Image

Research Reports

Back to research reports

Effectiveness of inhaled tobramycin in eradicating Pseudomonas aeruginosa in children with cystic fibrosis

  • Researchers

    Stanojevic S, Waters V, Mathew JL, Taylor L, Ratjen F.

  • Place of research

    The Hospital for Sick Children, University of Toronto, Toronto, Canada

  • Publication

    Journal of Cystic Fibrosis / March 2014

  • Subjects

    , , ,

  • To compare two treatment regimens using the antibiotic Tobramycin, in patients with Cystic Fibrosis (CF), when having their first respiratory infection with the bacteria Pseudomonas aeruginosa.

  • Why is this important?

    Randomized controlled trials have found that both inhaled Tobramycin (80 mg/2 ml twice daily, typically for 365 days) or Tobramycin inhalation solution (TIS) (300 mg/5 ml twice daily, typically for 28 days) are able to eradicate P. aeruginosa from the airways of children with CF. No one has investigated whether these two treatments are comparable in clinical settings where not all patients have access to all treatments due to cost, or where not all are compliant with treatment protocols.

  • What did you do?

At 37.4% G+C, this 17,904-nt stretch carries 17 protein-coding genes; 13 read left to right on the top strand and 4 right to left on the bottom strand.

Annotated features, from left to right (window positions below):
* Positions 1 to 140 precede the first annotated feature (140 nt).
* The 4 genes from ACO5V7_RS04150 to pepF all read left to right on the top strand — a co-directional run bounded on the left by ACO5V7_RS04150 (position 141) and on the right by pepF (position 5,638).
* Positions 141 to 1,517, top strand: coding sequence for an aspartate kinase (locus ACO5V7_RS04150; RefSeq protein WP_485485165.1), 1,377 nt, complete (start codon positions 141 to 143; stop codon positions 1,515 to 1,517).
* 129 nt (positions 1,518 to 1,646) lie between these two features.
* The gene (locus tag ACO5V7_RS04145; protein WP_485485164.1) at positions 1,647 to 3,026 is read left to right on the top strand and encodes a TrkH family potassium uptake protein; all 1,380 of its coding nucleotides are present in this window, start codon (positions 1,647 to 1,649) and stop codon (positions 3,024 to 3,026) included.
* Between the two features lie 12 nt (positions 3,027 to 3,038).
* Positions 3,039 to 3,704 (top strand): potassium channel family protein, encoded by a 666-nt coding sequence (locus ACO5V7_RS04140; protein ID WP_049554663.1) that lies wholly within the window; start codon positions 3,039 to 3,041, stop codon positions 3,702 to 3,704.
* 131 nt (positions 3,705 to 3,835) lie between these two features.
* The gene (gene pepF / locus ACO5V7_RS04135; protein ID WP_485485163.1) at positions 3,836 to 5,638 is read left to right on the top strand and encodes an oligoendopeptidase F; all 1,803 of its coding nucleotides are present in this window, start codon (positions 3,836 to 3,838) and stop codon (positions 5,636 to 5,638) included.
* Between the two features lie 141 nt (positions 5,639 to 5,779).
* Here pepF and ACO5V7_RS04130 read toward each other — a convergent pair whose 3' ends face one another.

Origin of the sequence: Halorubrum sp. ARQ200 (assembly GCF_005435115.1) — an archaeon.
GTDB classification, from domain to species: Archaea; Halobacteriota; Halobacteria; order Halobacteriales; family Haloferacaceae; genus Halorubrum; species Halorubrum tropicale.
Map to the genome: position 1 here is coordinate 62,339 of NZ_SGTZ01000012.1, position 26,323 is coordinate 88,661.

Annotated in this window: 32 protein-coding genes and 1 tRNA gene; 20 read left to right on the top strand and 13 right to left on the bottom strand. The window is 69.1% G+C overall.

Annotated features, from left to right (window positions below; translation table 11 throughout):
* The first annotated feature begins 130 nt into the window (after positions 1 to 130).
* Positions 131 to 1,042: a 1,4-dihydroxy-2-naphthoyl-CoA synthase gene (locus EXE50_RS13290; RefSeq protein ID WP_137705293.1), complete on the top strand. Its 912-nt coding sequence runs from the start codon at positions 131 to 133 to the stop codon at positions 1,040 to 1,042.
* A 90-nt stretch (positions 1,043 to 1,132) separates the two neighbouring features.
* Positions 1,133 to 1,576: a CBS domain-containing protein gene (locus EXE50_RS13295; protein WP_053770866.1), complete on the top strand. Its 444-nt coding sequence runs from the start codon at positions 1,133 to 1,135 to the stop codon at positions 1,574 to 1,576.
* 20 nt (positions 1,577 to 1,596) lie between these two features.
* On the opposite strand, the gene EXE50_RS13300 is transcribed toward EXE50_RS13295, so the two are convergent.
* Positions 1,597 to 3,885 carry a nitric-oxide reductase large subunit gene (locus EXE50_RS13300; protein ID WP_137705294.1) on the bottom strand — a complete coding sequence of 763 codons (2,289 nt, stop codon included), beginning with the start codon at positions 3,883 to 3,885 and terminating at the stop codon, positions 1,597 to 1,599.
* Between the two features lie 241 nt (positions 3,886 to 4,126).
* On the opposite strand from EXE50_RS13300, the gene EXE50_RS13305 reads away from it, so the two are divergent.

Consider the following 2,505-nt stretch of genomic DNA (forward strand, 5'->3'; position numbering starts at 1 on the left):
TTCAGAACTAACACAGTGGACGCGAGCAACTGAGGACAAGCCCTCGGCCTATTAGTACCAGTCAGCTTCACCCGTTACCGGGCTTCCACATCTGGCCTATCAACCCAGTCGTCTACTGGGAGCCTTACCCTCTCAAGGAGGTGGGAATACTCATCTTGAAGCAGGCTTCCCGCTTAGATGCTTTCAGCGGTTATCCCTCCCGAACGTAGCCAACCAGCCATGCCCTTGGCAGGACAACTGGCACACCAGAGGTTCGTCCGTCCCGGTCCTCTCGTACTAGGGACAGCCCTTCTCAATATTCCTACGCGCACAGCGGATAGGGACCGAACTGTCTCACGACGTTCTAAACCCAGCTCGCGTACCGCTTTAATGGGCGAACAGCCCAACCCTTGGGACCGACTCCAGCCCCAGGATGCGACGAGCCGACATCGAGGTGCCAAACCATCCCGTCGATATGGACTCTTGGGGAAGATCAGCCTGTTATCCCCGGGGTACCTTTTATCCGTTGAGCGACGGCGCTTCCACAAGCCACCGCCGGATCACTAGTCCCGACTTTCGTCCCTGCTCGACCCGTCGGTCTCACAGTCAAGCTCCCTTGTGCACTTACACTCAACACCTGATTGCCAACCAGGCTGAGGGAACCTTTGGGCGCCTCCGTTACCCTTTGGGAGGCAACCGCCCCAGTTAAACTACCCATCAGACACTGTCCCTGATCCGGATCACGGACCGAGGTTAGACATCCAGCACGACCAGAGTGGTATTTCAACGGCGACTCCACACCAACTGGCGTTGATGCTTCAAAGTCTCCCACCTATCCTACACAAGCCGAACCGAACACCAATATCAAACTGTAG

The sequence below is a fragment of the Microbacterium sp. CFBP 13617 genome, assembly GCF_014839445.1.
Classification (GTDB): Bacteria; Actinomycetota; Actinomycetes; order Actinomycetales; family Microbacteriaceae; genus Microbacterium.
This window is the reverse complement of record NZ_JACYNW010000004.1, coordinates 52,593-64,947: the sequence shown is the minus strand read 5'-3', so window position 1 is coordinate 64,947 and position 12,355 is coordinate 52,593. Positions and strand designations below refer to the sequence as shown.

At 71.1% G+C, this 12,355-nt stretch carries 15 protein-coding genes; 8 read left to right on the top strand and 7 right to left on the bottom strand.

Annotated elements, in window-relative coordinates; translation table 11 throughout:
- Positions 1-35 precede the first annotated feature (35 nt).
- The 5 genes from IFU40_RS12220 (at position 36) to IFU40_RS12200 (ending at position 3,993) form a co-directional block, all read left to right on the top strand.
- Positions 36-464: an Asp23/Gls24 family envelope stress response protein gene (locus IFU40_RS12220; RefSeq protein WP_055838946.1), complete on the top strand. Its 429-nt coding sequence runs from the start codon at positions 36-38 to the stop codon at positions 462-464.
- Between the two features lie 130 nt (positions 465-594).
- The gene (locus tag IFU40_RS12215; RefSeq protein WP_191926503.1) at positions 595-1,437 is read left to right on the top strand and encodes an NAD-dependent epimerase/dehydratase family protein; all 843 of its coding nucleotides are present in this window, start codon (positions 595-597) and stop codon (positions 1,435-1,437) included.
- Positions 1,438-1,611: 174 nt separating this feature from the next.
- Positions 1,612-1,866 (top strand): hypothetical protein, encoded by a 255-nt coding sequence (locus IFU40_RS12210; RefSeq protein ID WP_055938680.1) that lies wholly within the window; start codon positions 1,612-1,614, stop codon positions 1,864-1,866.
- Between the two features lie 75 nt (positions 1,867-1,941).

We looked back at the treatment of 65 children with CF who were infected with P. aeruginosa for the first time, and determined whether they received inhaled Tobramycin or TIS. We then looked to see how many children in each group were still infected with P. aeruginosa after they finished treatment.

  • What did you find?

    Treatment with inhaled Tobramycin for 1 year, or with TIS for 1 month, appeared to have similar results in eradication of P. aeruginosa.

  • What does this mean and reasons for caution?

    Both treatments can successfully eradicate P. aeruginosa from the lungs of children with CF, and the shorter treatment course may be more convenient for patients. With only 65 children, this study was much smaller than the clinical trials previously conducted. Prospective comparison of these treatments will be needed to determine if these findings are valid.

  • What's next?

    Both treatments showed similar results, but a few children in both groups failed to eradicate P. aeruginosa. Further work is necessary to find out why some children respond to this therapy and others do not.